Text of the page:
Thus, at least ideally, natural history has come to be understood as a systematic consideration of animal, vegetable, and mineral phenomena based on close observation by the writer. (Incidentally, Pliny died while investigating first-hand the volcano eruption at Pompeii in 79 CE.) The empirical and materialistic study of natural history covers all forms of organic and inorganic existence: stars, planets, plants, minerals, fossil remains, birds, mammals, and insects are all fair game.
Natural history changed considerably in the mid-1700s, thanks to the aristocratic sycophant Count Georges-Louis Leclerc Buffon, who produced a sprawling forty-four volume Histoire naturelle, generale et particuliere (1749–1788). Buffon’s buffoonery quickly earned him an esteemed place among the snooty firmament of the European Enlightenment, and most twentieth-century schoolchildren in France—even a dropout underachiever like Péret—would have had at least a little of his work shoved down their throats. Buffon’s studies are of value insofar as they discuss descent with modification and causative influences present in environments, including migration patterns, geography, and population density, thereby providing a vital cornerstone for evolutionists such as Darwin to build upon later. Regrettably, though, Buffon curdles these innovations by adding his own loathsome inflections to the eighteenth-century debates on “race.”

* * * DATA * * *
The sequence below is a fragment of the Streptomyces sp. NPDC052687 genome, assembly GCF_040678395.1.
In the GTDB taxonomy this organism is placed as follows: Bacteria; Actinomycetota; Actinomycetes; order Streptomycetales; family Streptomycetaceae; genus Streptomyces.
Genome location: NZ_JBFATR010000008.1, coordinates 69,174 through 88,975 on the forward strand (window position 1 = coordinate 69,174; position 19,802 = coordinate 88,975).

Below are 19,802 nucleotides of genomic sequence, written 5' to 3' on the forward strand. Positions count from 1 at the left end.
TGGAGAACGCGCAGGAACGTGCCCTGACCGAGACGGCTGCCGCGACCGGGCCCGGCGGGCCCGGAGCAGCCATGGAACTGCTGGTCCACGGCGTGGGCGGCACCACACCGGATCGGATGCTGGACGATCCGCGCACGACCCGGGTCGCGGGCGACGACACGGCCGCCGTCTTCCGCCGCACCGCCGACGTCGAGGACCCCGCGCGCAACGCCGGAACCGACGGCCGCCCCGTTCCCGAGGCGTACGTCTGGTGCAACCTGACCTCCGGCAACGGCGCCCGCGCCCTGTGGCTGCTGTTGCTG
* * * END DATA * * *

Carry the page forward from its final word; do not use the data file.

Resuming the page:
The only real use in mentioning Buffon here is to juxtapose his version of natural history to the essays that make up Péret’s. Whereas Buffon provides anemic, mechanistic, and reasonably dull explanations for life and nature through carefully detailed accounts and sharply realistic illustrations, Péret’s texts are fiery and funny, playfully satirizing the sometimes pretentious conventions of the “natural historian” genre in very deliberate ways.